Wednesday, October 12, 2005

Quotable | McLuhan at Play

open quotation markI don’t necessarily agree with everything I say.

-- Marshall McLuhan (1911 - 1980)

Marshall Mcluhan Stamp image from Wikipedia

Professor McLuhan was a Canadian educator, philosopher, and scholar, professor of English literature, literary critic, and communications theorist. I happened upon today's quote very much by chance, and it really strikes me. Is McLuhan's reluctance to believe himself due to a deep-seated belief that he was a boldfaced liar? Or was he acknowledging that part of being human is succumbing to the temptation to pepper one's dialog with the occasional lie? Could this reluctance simply be the hallmark of a healthy skeptic?

Any or all of those ideas could be correct, but I think he was going in a different direction. Besides, the whole lying thing would be too simple for a recognized media expert. ;)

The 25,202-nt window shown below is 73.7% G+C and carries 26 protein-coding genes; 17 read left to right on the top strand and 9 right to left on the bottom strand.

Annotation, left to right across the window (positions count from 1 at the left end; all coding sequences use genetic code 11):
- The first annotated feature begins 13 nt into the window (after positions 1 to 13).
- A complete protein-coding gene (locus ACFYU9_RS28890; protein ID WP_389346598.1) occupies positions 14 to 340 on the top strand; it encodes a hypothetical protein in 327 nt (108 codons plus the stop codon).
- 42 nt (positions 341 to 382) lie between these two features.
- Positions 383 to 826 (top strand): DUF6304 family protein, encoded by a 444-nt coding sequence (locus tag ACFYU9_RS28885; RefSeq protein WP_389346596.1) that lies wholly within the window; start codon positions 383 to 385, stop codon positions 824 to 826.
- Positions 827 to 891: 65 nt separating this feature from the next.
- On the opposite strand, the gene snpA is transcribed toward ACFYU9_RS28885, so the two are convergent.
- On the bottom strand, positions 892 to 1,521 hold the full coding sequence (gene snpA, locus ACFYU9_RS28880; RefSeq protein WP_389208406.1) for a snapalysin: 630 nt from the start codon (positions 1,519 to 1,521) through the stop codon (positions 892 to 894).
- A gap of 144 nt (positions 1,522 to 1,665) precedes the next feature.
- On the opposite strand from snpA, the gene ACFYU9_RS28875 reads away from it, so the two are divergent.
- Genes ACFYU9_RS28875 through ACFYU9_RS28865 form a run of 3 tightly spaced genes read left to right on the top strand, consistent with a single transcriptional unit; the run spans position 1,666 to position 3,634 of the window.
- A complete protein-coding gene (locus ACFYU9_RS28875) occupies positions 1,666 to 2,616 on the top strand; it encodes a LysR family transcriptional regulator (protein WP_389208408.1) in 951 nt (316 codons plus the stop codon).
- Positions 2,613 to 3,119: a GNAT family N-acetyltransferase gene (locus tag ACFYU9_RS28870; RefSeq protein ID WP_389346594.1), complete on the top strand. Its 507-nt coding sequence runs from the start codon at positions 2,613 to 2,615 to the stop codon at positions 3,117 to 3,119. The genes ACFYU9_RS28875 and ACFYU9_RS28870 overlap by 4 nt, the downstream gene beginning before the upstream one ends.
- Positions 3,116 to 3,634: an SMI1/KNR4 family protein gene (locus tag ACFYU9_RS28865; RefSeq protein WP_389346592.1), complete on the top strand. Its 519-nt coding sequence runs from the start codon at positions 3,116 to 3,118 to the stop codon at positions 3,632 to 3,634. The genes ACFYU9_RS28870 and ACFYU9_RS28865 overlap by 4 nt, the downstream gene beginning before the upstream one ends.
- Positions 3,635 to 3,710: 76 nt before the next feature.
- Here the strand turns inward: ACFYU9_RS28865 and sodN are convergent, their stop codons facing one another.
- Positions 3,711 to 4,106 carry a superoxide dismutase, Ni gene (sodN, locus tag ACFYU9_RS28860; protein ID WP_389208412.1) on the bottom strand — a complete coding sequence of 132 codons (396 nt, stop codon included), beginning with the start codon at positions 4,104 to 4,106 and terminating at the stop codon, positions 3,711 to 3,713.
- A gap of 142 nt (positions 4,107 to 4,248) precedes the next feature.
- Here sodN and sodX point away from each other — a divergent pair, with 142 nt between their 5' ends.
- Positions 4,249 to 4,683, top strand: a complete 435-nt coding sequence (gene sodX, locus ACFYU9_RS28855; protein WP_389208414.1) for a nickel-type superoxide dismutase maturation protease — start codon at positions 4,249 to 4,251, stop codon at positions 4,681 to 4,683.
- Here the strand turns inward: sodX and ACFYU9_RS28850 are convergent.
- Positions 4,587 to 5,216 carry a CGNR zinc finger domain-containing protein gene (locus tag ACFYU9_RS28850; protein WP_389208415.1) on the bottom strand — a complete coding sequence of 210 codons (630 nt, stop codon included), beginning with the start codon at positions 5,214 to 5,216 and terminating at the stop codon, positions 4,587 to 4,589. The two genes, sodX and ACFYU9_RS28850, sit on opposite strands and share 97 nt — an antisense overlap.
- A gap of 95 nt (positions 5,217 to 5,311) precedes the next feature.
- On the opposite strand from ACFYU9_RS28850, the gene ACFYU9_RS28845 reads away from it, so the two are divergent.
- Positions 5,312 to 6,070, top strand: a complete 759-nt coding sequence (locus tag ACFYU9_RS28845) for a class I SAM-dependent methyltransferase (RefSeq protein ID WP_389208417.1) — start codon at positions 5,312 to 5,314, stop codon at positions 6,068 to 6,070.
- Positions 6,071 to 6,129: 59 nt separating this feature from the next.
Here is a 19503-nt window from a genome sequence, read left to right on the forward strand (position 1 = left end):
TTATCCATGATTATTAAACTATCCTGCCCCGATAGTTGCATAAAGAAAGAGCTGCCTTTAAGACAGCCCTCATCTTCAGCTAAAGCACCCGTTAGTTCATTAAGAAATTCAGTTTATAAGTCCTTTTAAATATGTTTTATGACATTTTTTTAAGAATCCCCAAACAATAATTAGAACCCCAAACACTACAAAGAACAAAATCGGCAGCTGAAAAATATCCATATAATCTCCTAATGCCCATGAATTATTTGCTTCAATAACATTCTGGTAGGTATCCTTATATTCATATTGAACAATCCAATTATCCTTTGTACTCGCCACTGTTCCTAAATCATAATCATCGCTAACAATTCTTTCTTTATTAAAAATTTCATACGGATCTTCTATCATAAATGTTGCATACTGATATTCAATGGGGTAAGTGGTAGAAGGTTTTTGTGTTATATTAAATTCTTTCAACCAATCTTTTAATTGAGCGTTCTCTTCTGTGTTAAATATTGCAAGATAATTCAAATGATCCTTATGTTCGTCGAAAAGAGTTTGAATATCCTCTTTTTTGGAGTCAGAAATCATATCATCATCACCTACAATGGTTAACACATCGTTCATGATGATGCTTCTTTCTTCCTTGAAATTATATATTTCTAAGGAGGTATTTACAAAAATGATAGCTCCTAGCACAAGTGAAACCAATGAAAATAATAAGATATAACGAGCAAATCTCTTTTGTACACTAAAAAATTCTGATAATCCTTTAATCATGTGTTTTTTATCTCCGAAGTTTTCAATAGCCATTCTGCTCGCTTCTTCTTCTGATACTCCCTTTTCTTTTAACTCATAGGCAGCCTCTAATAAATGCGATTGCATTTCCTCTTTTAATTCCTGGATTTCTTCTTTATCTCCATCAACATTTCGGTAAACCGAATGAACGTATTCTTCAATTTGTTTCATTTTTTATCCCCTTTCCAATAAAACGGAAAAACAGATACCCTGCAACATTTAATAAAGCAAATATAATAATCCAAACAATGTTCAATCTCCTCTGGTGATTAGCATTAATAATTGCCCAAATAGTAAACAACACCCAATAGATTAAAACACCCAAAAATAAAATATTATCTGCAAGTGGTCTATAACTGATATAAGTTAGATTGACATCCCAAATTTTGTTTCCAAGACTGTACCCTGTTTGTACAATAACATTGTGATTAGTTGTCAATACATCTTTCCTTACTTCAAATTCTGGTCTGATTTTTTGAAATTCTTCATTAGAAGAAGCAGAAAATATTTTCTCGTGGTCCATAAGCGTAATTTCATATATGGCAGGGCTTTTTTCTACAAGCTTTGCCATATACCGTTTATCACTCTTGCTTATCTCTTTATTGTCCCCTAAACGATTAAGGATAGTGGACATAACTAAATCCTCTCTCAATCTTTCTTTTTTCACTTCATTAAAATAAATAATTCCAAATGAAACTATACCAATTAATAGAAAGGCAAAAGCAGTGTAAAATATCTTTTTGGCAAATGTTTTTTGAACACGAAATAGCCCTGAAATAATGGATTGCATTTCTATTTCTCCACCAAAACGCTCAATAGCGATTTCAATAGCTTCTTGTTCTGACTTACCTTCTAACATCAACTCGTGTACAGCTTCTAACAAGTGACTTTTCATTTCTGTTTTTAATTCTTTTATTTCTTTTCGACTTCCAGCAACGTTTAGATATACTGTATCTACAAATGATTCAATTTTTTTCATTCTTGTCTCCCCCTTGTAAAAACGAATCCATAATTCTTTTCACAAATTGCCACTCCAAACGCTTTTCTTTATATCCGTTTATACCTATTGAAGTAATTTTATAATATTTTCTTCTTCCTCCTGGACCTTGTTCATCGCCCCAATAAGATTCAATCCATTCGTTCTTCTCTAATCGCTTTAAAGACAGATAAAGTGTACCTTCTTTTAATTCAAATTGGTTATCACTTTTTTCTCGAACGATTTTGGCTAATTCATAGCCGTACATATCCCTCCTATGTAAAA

Perhaps the good professor could not bring himself to believe every single thing he said or wrote because, as this piece from the Regent University points out, McLuhan was "a master of aphorisms, and ... he loved wordplay" (for proof, look no further than the title of his fourth book: The Medium is the Massage).

Is wordplay a deliberate attempt to decieve? One could argue that all entertainment -- and wordplay is usually done with at least a stab at entertaining an audience -- is a form of deception. I guess you have to look at who is truly decieved with a clever spin on words. Wait ... Spin ... that takes wordplay into the realm of politics, where deception is the norm ... the lingua franca, of the profession if you will.

I wonder what McLuhan would have made out of today's political landscape.

More Reading about McLuhan:

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